Title:
Material for cement, and cement
United States Patent 8172939


Abstract:
A material for cement which comprises a calcium salt powder with an inositol phosphate and/or a salt thereof as adsorbed on the surface thereof, the powder having a specific surface area of 60-120 m2/g. A method of producing a material for cement comprises the step of mixing a calcium ion-containing solution adjusted to alkalinity with a phosphate ion-containing solution to produce a precipitate, the step of maturing the precipitate-containing system while maintaining the alkalinity to obtain a calcium salt powder, the step of recovering the calcium salt powder and drying the same, and the step of immersing the dried calcium salt powder in a solution containing an inositol phosphate and/or a salt thereof to cause the inositol phosphate and/or salt thereof to be adsorbed on the surface of the calcium salt powder.



Inventors:
Aizawa, Mamoru (Kanagawa, JP)
Horiguchi, Yukiko (Kanagawa, JP)
Application Number:
12/063220
Publication Date:
05/08/2012
Filing Date:
09/18/2007
Assignee:
Meiji University (Tokyo, JP)
Primary Class:
Other Classes:
106/35, 106/691, 423/308, 423/309, 423/310
International Classes:
C04B12/02
Field of Search:
106/35, 106/690, 106/691, 423/308, 423/309, 423/310
View Patent Images:



Foreign References:
JP63159207July, 1988PRODUCTION OF HYDROXYAPATITE
JP04209711July, 1992PRODUCTION OF HYDROXYAPATITE
JP05229807September, 1993APATITE HYDROXIDE HAVING HIGH BIOLOGICAL AFFINITY
JP06107514April, 1994PRIMER COMPOSITION
JP2000500110A2000-01-11
JP2005095346A2005-04-14MATERIAL FOR CEMENT, AND CEMENT
WO1997017285A11997-05-15LOW TEMPERATURE CALCIUM PHOSPHATE APATITE AND A METHOD OF ITS MANUFACTURE
JPH06107514A1994-04-19
JPS63159207A1988-07-02
JPH05229807A1993-09-07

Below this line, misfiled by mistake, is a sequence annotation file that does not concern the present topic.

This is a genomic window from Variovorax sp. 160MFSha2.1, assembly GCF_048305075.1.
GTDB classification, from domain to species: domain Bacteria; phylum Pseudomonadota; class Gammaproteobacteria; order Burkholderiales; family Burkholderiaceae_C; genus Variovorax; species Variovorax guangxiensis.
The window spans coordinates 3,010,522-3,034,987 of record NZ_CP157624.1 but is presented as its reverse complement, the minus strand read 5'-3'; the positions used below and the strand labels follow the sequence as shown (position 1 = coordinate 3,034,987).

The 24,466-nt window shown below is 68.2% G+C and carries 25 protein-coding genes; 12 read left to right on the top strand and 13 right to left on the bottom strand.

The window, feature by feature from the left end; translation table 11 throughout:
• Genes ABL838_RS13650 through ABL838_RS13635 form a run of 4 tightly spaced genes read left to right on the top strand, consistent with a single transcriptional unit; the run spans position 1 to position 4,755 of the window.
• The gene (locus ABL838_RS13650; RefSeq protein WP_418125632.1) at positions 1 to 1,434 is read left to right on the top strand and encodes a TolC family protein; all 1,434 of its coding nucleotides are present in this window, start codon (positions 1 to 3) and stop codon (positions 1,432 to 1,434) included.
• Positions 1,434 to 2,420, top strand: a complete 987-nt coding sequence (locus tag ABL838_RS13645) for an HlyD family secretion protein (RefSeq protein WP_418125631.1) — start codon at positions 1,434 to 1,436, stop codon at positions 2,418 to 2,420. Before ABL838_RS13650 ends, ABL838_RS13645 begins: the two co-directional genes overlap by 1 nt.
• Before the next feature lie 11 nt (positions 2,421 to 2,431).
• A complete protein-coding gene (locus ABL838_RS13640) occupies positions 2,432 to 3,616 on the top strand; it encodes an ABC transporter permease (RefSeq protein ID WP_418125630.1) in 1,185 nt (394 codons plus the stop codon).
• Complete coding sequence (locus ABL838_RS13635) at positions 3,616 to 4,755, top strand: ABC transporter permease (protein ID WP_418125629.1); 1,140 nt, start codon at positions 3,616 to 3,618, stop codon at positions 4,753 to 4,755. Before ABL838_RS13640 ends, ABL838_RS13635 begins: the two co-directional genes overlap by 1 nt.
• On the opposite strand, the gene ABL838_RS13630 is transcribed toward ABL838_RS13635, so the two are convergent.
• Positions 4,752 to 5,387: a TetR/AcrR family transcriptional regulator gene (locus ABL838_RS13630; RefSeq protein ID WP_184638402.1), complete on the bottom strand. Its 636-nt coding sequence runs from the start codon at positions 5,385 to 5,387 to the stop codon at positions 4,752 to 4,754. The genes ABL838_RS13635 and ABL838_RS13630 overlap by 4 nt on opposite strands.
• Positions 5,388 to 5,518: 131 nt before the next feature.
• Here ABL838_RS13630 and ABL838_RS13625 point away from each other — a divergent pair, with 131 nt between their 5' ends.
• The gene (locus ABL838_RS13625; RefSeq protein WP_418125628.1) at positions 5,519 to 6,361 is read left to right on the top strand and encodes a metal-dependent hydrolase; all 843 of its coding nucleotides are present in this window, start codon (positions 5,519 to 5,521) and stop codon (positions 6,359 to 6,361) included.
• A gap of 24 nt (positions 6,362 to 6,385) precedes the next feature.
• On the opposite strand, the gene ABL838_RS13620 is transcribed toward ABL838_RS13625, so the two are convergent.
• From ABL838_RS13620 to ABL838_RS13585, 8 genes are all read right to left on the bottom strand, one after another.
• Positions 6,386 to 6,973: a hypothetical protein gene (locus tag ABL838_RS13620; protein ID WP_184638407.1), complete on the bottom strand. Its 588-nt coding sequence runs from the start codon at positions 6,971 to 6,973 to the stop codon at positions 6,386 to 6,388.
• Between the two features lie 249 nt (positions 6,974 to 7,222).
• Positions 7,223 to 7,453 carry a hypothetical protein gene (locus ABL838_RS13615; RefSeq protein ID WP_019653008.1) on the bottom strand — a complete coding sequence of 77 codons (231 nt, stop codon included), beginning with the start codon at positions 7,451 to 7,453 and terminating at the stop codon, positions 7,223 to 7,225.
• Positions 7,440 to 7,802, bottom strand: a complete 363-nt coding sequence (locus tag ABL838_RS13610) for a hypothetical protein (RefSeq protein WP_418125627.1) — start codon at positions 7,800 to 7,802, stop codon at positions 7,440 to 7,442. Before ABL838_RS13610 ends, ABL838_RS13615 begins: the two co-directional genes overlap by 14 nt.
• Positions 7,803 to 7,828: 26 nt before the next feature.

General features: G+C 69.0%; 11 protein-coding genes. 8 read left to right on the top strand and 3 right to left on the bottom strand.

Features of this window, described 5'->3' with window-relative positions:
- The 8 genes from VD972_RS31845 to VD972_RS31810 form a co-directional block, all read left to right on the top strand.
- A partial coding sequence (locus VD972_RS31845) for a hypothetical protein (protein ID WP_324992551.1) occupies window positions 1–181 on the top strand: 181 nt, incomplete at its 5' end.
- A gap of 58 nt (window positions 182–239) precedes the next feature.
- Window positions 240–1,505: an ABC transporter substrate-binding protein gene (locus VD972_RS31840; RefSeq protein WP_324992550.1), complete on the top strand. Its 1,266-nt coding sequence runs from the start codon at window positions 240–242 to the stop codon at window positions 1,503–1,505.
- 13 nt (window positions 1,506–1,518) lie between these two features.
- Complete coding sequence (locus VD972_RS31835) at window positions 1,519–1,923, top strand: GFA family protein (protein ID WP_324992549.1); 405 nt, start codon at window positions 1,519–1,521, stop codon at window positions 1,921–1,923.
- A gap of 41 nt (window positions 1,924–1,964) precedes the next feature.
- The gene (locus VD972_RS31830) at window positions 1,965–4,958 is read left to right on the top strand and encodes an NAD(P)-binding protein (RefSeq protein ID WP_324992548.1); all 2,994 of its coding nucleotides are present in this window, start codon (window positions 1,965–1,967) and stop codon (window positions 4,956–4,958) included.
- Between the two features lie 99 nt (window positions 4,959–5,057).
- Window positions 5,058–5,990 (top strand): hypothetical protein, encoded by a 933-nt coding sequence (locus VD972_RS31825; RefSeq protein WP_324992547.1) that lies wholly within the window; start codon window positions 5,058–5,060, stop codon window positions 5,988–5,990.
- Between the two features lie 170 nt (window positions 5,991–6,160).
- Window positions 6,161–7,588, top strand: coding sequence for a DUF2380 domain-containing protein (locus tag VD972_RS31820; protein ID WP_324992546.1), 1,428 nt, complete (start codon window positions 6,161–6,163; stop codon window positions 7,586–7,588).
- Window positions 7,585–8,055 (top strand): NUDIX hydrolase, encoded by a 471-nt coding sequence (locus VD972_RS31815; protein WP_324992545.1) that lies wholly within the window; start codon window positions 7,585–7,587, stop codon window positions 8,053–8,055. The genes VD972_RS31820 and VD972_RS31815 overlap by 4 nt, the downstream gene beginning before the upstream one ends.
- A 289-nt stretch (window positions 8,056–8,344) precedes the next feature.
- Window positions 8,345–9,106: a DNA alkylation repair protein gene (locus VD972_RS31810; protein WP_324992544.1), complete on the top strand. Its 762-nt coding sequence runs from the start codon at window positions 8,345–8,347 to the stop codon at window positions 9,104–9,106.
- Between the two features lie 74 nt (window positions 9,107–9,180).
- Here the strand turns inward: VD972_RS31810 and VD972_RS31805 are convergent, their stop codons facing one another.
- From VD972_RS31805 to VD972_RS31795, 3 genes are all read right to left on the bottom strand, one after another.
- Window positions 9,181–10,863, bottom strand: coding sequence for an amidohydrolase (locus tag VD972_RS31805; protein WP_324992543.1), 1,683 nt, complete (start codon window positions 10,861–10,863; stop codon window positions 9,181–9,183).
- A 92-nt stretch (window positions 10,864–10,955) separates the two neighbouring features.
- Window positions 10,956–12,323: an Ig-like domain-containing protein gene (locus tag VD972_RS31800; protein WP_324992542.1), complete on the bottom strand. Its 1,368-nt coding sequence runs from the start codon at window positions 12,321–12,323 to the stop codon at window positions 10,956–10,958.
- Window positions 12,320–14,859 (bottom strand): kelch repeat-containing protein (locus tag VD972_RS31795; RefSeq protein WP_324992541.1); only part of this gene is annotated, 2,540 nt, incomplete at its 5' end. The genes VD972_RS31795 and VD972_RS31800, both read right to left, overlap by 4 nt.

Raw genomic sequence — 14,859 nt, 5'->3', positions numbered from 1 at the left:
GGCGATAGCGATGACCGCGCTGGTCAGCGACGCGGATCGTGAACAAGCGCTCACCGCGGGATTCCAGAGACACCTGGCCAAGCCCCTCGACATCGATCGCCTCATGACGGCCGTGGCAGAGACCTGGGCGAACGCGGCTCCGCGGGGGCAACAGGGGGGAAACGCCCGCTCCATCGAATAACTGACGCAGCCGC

JPH04209711A1992-07-31
Other References:
JP 02005095346 A (Aizawa) Apr. 14, 2005. abstract only.
Takafumi Kanazawa, Rin (Phosphorus), 1997, pp. 65-86, Kenseisha.
The Chemical Society of Japan (ed.): “Kagaku Binran Oyokagakuhen II (Manual of Chemistry, Applied Chemistry Section II), 6th edition”, 2003, p. 1485, Maruzen.
Primary Examiner:
MARCANTONI, PAUL D
Attorney, Agent or Firm:
SUGHRUE MION, PLLC (2000 PENNSYLVANIA AVENUE, N.W. SUITE 900, WASHINGTON, DC, 20006, US)
Claims:
What is claimed is:

1. A material for cement, characterized in that: it comprises a calcium salt powder with an inositol phosphate and/or a salt thereof as adsorbed on the surface thereof; and the powder has a specific surface area of 60-120 m2/g after adsorption, wherein the calcium salt is hydroxyapatite, wherein the inositol phosphate is phytic acid (inositol hexaphosphate).

2. The material for cement according to claim 1, wherein the hydroxyapatite powder shows a (002) plane half width of 0.30-0.45° as determined by X ray diffractometry.

3. The material for cement according to claim 1, wherein the powder has a median diameter within the range of 5-20 μm and the content of particles having a diameter of 3-50 μm is not lower than 60% by volume of the whole powder.

4. A method of producing the material for cement according to claim 1, characterized in that it comprises: the step of mixing a calcium ion-containing solution adjusted to alkalinity with a phosphate ion-containing solution to produce a precipitate; the step of maturing the precipitate-containing system while maintaining the alkalinity to obtain a hydroxyapatite powder; the step of recovering the hydroxyapatite powder and drying the same; and the step of immersing the dried hydroxyapatite powder in a solution containing phytic acid and/or a salt thereof to cause the phytic acid and/or salt thereof to be adsorbed on the surface of the hydroxyapatite powder.

5. The method of producing the material for cement according to claim 4, wherein the precipitate-containing system is maintained at a temperature of 20-70° C. to obtain the hydroxyapatite powder.

6. The method of producing the material for cement according to claim 4, wherein the step of recovering and drying the hydroxyapatite powder is carried out in the manner of freeze drying or drying by heating at 50-150° C.

7. The method of producing the material for cement according to claim 4 which further comprises the step of pulverizing the dried hydroxyapatite powder.